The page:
In a supplementary question, Ms Lim asked whether the reported COVID-19 cases in hospitals and nursing homes could be underestimates, given that some patients could be asymptomatic.
“The numbers may be an underestimate, we did not do daily testing on everybody,” said Dr Puthucheary.
He added that it would be inappropriate to subject everyone in hospitals and nursing homes, including visitors, to COVID-19 testing. The Health Ministry takes a “risk-based approach” to testing, he said.
Singapore has collected “quite a lot of data” in the last few years, which has allowed scientists to model the transmission, clusters and the spread of COVID-19 in different settings.
“So yes, it may be an underestimate, but I think we are confident that we have a robust handle on the relative proportions. It is approximately correct … I don’t think our underestimate is so far off that the number will be reversed, for example,” said Dr Puthucheary.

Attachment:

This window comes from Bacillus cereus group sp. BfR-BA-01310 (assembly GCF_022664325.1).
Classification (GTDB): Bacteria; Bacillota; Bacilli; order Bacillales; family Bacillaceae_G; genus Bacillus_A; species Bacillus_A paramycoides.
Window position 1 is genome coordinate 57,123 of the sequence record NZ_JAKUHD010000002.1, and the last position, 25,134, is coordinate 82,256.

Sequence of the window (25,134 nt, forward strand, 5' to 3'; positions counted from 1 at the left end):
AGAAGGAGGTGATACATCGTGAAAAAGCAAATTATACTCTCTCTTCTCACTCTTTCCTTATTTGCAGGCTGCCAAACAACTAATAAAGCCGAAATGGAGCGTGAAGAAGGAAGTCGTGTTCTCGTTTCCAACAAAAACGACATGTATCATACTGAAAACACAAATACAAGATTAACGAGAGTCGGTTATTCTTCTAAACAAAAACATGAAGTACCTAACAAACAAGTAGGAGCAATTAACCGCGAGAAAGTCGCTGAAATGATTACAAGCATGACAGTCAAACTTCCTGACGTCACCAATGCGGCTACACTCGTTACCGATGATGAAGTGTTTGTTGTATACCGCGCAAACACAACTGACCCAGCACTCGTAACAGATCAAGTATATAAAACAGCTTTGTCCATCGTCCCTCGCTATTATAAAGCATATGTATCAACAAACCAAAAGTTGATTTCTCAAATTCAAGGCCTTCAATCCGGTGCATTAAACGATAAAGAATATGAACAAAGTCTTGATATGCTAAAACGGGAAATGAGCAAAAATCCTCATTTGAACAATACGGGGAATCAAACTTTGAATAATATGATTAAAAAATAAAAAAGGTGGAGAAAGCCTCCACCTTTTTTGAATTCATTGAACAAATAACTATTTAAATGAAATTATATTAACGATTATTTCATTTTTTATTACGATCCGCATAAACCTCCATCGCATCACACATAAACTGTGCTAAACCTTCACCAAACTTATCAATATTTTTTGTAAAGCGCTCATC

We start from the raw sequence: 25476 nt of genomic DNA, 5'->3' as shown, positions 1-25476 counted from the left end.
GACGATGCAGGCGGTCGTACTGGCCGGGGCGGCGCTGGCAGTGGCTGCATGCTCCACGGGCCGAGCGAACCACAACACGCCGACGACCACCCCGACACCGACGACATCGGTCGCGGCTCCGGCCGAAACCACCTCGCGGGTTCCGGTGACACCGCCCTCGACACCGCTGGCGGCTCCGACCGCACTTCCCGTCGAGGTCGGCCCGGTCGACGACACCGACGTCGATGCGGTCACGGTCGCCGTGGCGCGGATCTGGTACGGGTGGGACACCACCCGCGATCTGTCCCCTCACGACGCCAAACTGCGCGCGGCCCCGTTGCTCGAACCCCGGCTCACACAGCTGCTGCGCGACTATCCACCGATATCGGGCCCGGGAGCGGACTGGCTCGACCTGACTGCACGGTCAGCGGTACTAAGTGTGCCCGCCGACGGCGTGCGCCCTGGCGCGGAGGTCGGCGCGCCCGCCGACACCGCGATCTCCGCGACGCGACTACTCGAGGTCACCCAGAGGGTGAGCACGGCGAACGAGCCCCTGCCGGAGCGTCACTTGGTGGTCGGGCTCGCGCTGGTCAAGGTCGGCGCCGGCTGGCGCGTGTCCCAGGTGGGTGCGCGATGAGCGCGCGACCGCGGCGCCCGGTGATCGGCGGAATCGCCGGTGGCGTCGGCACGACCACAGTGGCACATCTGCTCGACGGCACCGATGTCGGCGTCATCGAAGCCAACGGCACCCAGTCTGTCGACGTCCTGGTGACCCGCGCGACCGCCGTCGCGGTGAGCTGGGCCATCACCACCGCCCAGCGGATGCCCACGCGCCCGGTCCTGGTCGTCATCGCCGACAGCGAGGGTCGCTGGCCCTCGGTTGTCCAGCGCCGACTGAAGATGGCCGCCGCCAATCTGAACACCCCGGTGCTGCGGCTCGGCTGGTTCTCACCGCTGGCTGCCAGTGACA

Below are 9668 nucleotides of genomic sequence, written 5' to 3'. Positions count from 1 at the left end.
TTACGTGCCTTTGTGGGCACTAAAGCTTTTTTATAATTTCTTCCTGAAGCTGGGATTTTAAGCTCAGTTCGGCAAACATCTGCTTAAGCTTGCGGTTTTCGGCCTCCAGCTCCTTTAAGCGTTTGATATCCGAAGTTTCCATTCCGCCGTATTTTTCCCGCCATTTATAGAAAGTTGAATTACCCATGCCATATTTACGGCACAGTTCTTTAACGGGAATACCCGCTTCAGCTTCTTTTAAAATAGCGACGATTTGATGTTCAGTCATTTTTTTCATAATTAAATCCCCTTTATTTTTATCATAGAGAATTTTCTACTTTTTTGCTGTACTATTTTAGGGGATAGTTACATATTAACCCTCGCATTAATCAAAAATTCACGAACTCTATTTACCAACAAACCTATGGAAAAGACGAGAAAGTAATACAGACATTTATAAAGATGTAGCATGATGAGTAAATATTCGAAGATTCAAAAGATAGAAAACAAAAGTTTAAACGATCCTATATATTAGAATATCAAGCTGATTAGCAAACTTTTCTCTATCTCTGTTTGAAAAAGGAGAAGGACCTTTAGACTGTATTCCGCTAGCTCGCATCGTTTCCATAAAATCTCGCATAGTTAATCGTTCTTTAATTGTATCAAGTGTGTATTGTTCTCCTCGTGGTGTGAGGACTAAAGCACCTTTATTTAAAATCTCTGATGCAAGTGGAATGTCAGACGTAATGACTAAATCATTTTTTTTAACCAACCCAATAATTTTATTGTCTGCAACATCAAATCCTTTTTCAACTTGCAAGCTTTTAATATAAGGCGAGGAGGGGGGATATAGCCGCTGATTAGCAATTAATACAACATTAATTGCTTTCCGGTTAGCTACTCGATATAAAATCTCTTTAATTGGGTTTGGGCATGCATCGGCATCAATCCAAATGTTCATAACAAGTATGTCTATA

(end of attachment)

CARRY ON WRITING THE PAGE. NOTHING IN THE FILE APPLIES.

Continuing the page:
Ms Lim also asked if the Health Ministry was studying whether patient-to-patient transmission was a more common cause of infections, compared with healthcare worker-to-patient transmission.
In response, Dr Puthucheary said a detailed study would be needed to conclude which posed a greater risk at any point in time.
“The COVID-19 circumstances have changed quite significantly over the three years. Simplistically, we had different variants with different transmissibility and infectivity characteristics, but we also had very significantly different measures in place at different time periods over these nearly three years,” he added.
“So I think it would be too reductionist and too simplistic to look at the overall picture. This would require quite a detailed study to be able to come to a conclusive position as to which was a greater risk at any one point in time.”